Last Spring, the Arma 3 development team were handed the ideal opportunity to get to grips with a powerful anti-materiel rifle, the Gepard GM6 Lynx. Below, Creative Director, Ivan Buchta, describes the field trip and offers up some behind the scenes imagery!
Fieldtrips such as these contribute to the ongoing development of a new sound engine for Arma 3. Featuring improvements for things like vehicle and weapon SFX, it's certain to be big step up from Arma 2 with, for example, stereo sounds for weapons and vehicles estimated to use around 50 samples for their engine and exhaust, and 20 samples for the wheels on differing terrain. That compares with a total of around 15 samples per vehicle in Arma 2.
A new system of hearing weapon reports at different ranges, with distance attenuation and filtering, in also underway. Again, it's a more sophisticated solution than is currently present in Arma 2, and, of course, we look forward to presenting some ingame examples of these features and improvements over the next few months.
A Thing of Beauty: Gepard GM6 Lynx
Ivan Buchta, Creative Director, Arma 3
As with many exciting development stories, this one started with a rogue e-mail: "I talked to a guy in a Hungarian company manufacturing hi-calibre sniper rifles with unique construction. They are okay with giving us the CAD data and our using the rifle in-game, and we can visit to take pictures and record sounds if we want..." One of our artists had left me a message together with some YouTube links; well, that's really all we needed to know!
Following the kind offer from SERO, a weapons development and consultation company, based in Hungary, we decided that their anti-material rifle - with its ultra-modern construction and mighty appearance - would be a welcome part of Arma 3's arsenal! Soon after that, the artists were provided with CAD blueprints and started recreating the rifle for A3, while we were invited along to a demonstration of the Gepard GM6 Lynx, which took place in Hungary last spring. Getting two sound engineers and A3's designers to a car departing from Brno at 2:30am has been one of my biggest logistical achievements to date. :)
Let me fast-forward through the preparations and some night-driving to an early morning in the Hungarian lowlands: dimly-lit scenery full of low-level mist with the blades of wind turbines spinning overhead. We made our way through Budapest and ended up in a factory complex, where we were welcomed by Gábor Szabó, SERO's graphical artist and big fan of our games, and by Mr Endré Szabó, SERO Special Division's CEO. After trading a few T-shirts and games for some scarily-sized ejected brass casings, we made our way to the shooting range through the increasing morning traffic.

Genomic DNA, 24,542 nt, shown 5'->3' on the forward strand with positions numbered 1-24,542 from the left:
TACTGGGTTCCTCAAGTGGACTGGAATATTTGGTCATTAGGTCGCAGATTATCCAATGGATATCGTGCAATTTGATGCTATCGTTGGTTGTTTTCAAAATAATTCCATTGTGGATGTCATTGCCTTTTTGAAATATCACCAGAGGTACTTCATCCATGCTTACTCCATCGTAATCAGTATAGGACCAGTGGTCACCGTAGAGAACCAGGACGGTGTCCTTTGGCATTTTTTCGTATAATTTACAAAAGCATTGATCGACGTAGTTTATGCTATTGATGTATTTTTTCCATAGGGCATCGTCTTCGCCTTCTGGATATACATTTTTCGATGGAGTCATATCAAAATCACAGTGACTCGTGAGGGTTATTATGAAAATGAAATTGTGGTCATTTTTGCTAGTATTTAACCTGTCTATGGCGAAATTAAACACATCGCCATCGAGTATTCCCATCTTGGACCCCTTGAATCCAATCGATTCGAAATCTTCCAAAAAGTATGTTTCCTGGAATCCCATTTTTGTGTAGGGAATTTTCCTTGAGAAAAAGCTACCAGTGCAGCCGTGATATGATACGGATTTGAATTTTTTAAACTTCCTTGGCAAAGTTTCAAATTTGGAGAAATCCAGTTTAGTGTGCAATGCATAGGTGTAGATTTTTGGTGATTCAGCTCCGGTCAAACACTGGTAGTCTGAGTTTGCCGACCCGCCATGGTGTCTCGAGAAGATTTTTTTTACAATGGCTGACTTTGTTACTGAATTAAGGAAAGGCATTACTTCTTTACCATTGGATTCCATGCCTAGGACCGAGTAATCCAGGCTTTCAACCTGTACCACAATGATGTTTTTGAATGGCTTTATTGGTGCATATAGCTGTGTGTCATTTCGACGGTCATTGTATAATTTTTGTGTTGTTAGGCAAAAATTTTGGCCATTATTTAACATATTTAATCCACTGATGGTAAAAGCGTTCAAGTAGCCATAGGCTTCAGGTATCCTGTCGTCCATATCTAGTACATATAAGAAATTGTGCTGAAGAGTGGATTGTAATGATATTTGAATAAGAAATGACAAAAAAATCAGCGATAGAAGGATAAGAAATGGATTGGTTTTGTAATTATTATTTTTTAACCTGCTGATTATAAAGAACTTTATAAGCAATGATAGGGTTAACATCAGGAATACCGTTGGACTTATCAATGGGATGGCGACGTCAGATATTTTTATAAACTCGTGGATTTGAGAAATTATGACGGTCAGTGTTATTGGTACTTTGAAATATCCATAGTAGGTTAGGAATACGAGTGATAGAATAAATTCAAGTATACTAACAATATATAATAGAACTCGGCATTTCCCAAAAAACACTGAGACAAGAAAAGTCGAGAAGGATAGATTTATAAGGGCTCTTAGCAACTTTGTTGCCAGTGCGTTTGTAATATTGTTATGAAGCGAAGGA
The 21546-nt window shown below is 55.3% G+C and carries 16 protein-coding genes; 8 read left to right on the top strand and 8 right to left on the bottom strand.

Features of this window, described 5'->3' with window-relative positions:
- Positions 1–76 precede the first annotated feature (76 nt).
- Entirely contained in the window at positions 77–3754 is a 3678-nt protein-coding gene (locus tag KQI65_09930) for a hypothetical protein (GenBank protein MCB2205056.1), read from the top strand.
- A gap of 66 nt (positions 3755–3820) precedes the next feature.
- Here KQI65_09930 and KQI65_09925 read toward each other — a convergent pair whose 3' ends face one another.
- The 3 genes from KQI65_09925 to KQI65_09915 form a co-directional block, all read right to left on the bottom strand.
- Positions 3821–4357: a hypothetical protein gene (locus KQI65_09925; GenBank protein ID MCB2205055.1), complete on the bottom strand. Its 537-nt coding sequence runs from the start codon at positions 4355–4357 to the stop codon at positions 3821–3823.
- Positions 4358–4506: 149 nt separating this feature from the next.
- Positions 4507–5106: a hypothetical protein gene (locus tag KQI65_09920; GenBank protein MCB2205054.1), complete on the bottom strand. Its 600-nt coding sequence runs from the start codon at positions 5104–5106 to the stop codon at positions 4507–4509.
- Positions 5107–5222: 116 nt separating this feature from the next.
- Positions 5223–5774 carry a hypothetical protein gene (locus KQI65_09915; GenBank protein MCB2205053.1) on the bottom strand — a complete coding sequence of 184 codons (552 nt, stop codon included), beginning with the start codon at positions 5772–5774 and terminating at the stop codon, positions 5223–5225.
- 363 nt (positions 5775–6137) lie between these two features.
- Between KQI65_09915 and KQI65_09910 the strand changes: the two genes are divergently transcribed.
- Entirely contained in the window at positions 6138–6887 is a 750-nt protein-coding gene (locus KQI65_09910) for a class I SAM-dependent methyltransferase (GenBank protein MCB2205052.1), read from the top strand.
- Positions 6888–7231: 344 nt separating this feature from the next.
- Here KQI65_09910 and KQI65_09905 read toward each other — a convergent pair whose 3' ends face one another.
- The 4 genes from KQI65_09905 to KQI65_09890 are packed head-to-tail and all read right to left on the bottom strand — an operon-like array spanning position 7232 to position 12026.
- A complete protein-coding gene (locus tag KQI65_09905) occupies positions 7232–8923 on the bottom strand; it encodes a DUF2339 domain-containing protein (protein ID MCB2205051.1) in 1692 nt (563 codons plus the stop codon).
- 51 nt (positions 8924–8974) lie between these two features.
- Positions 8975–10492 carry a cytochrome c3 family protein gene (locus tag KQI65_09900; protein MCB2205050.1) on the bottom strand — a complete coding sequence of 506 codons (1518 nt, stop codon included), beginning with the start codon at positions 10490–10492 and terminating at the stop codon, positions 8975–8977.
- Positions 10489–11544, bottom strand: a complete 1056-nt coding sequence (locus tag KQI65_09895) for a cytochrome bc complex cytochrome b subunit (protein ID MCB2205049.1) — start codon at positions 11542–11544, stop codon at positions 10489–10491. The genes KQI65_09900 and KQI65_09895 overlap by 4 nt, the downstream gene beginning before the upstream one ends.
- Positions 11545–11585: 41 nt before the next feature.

On the shooting range, we had few a minutes to set up the microphones, and the shooting commenced. There were two rifles in .50 and 12.7mm DMS calibres. Both appeared to be real beasts. The dust kicked up by the sheer power of each shot spoke of the amount of kinetic energy a shooter has to cope with. Even though the weapon's construction - which sports a recoiling barrel - helps a lot, SERO engineers had to come up with special casing for the electronic targeting system's camera, capable of withstanding the power generated by the shot. We were given a great lecture on constructing, firing and maintaining such a rifle.
The setup we used for the sound recording may appear scanty (a few mics and two tiny boxes), but it had been tested and proven before on the Czech Army's firing ranges two years ago. There were microphones capturing various wavelengths, echoes and sounds coming from different parts of the rifle.
At the very end of the session, we were offered the chance to send two .50 rounds into a nearby paper target. As Mr Szabó stated, "the worst thing that could happen is that you miss the berm and the bullet would continue to a nearby village, or you displace your shoulder and the optics would tear into your forehead." Naturally, though, the safety precautions were top notch and our shooter was given a thorough instruction and supervision, which resulted in two successful hits of the target and a superb first-hand experience for our configuration designer to put to good use.
Last but not least, we would like to say a huge thank you to the guys in SERO Special Division for their hospitality and for the unique opportunity, especially to Gábor Szabó for getting us to the event and to Endré Szabó for the great experience. We will do your rifle justice in Arma 3!